U.S. universities operating in China say they are given the freedom to teach what they like in class, but face restrictions such as internet censorship, according to a report by an independent, nonpartisan U.S. agency.

In the recent report released by the Government Accountability Office (GAO), its survey of 12 U.S. universities found that while administrators had control over curriculum content, fewer than half of them had unrestricted access to the internet.

For example, at one of the universities reviewed by GAO for the survey, users were unable to access Google’s search page and other sites that were available to users at other universities.

Source: ‘U.S. Universities in China Emphasize Academic Freedom but Face Internet Censorship and Other Challenges’ report/U.S. Government Accountability Office

At the universities which lacked uncensored internet access, faculty members and students told GAO that due to the constraint, they sometimes faced difficulties when it comes to teaching, conducting research, and completing assignments.

In the report, the agency found that besides the limited internet access, “universities generally emphasise academic freedom at their institutions in China and, in most cases, include language seeking to protect these or other freedoms in written agreements and other documents”.

According to one university administrator, the Chinese government required that they keep a record of internet usage by students, faculty, and staff. However, they added that the government has yet to ask them for the records.

Meanwhile, other university administrators told the agency that they had not been asked to monitor internet usage and were unaware of such a requirement.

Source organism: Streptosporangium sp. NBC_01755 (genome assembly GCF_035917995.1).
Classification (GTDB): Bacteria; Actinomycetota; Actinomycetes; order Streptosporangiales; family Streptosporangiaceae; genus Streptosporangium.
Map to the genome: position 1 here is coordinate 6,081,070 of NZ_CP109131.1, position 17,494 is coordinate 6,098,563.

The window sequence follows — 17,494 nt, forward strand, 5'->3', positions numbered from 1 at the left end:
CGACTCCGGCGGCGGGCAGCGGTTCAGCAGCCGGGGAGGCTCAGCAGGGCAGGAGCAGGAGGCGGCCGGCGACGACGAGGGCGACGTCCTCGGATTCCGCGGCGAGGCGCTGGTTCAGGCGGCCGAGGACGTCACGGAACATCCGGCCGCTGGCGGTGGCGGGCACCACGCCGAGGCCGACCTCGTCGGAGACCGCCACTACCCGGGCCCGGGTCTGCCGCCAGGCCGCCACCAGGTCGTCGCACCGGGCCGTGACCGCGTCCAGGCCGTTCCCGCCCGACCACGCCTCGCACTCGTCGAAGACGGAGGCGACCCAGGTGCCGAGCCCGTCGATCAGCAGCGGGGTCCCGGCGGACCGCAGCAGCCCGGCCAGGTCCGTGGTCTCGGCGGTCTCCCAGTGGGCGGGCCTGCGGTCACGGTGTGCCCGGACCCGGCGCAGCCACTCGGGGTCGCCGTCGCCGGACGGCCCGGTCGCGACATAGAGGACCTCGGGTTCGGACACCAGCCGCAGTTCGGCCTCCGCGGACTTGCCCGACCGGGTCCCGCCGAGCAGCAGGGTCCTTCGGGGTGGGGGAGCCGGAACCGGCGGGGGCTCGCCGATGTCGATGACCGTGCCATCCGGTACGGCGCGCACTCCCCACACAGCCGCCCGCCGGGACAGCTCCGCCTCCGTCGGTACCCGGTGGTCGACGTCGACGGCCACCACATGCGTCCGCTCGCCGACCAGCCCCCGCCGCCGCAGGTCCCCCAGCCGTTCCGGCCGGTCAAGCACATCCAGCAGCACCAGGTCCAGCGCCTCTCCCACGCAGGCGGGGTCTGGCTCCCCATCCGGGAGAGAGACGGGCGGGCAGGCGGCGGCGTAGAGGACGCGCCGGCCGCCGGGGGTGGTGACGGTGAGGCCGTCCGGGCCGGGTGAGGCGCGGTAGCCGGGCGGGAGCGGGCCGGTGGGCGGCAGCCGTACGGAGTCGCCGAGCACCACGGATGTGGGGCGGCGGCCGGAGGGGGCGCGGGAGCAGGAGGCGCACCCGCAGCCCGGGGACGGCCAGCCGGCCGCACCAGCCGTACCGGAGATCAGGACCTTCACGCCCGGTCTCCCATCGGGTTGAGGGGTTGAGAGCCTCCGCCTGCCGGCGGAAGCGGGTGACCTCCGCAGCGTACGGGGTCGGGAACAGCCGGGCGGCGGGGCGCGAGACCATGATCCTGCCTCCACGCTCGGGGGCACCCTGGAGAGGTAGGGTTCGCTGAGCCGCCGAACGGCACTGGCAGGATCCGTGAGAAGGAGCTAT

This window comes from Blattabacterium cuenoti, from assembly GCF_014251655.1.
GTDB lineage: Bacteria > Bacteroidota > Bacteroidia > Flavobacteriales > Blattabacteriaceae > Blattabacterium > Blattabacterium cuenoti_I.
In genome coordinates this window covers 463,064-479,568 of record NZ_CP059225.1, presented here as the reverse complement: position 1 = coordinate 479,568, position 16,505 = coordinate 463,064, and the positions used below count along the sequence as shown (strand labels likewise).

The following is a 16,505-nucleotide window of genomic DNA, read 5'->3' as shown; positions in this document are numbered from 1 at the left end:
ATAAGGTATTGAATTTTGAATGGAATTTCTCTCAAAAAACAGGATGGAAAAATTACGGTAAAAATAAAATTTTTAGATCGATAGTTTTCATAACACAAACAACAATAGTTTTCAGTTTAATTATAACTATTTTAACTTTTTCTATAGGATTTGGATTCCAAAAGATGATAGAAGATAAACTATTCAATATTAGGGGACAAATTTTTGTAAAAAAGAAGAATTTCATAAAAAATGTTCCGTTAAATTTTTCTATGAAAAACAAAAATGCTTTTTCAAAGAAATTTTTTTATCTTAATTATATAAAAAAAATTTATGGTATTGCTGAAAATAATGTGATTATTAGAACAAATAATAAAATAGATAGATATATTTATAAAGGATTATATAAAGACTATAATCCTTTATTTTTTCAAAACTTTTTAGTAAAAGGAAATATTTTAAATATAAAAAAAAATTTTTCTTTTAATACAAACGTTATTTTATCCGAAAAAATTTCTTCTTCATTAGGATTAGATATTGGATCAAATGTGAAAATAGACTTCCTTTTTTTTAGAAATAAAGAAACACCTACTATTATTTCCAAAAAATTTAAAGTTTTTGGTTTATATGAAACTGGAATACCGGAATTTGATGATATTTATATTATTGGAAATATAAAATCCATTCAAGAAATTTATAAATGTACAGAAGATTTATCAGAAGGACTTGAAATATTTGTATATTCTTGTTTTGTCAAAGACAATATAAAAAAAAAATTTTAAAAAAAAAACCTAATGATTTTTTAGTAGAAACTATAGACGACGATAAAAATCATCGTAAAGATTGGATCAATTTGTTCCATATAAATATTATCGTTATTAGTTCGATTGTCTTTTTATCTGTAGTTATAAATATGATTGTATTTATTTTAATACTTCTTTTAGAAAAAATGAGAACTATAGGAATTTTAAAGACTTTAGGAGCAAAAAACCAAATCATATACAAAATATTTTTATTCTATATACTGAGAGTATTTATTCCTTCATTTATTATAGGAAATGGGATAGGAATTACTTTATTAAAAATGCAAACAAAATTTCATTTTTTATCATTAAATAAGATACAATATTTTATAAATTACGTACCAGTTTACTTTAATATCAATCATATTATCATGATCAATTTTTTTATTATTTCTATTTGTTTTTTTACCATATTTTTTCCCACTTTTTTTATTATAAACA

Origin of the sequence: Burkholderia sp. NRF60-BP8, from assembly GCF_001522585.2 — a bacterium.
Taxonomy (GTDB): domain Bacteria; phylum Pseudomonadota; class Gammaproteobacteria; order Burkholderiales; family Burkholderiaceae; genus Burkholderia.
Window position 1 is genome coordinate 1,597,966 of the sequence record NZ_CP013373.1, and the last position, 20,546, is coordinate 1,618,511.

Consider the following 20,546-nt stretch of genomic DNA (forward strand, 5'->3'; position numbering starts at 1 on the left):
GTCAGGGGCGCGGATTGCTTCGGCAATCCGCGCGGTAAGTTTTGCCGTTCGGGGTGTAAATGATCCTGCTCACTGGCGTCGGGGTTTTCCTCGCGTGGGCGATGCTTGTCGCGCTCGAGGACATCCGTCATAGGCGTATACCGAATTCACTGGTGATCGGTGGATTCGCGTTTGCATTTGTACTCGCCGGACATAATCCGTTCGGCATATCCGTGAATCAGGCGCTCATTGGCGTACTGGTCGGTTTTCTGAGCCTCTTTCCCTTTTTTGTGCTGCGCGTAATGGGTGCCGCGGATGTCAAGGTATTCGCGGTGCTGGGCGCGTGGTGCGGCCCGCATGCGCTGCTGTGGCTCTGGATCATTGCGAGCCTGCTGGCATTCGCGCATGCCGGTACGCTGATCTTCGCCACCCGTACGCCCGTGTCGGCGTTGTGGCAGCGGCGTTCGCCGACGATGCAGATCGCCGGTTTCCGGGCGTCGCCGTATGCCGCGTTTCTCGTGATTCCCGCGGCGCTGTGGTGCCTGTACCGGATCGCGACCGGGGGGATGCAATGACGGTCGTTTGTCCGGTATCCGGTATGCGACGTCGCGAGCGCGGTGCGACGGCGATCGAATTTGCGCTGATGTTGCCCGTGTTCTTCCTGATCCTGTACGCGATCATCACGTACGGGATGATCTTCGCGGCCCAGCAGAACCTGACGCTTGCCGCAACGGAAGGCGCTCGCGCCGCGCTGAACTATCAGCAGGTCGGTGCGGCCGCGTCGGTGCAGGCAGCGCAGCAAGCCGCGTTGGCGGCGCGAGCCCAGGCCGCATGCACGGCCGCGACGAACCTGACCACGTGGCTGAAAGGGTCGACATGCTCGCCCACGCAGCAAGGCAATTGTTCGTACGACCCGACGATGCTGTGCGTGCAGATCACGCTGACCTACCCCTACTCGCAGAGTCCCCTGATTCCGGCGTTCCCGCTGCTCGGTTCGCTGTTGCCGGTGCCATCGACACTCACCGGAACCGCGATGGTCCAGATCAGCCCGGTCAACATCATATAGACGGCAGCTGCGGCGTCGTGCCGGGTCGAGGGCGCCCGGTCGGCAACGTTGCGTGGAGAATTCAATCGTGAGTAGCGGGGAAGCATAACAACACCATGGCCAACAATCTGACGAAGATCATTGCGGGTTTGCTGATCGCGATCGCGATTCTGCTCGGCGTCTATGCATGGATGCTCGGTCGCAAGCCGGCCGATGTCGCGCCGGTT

The survey found that depending on how the institution is set up, some universities enjoyed more freedom, such as New York University and Duke University, which operate full branch campuses separate from their partnering Chinese universities.

GAO investigators found that “members of universities we reviewed indicated they have freedoms on campus that do not exist beyond it, suggesting that they operate within a protected sphere in China. But the universities clearly vary in this regard, with a few seeming to be less subject to influence from Chinese entities than others”.

“One faculty member told us he and his colleagues intentionally introduced class discussions on politically sensitive topics to test whether this would trigger any complaints or attempted censorship,” said the report.

Instructors who have had experience teaching at Chinese universities that were not linked to U.S. universities noted that self-censorship was common at local institutions, saying that they were expected to avoid discussing certain sensitive political topics, such as Tiananmen Square or Taiwan, in class.

At many of the U.S. institutions, though, students noted that they could have engaging dialogue with faculty, discuss sensitive topics, and freely access information there, unlike at Chinese universities. 

There are some universities, however, which admit to self-censorship – Mirta Martin, President of Fort Hays State University, which has partnerships in three Chinese provinces, told a U.S. Congress committee hearing last year: “While we stay away from hot-button topics like Tibet or Taiwan, we do include topics such as the environment, especially pollution […] and branding and market, including the concept of fake or imitation products.”

“Tiananmen Square is the only topic our faculty members have chosen to avoid, not at anyone’s request, but because it is believed to be too sensitive in China,” she added.

The review involved interviews with over 190 faculty members, students, and administrators at New York University Shanghai (NYU Shanghai), Carnegie Mellon University in Guangzhou, Duke Kunshan University, Wenzhou-Kean University, Missouri State University in Dalian, New York Institute of Technology, Northwood University, Fort Hays State University, Rutgers University, University of Miami, University of Michigan, and the University of Pittsburgh

Half of the institutions surveyed were public, while the other half were private non-profit, and had a total of more than 6,500 students enrolled in undergraduate and graduate courses from 2014-2015.

At the time of the survey, the majority of students at the institutions were Chinese (90 percent), while less than six percent were from the U.S. As for faculty, around 60 percent were U.S. citizens, some 16 percent were Chinese, and the rest were from other countries.

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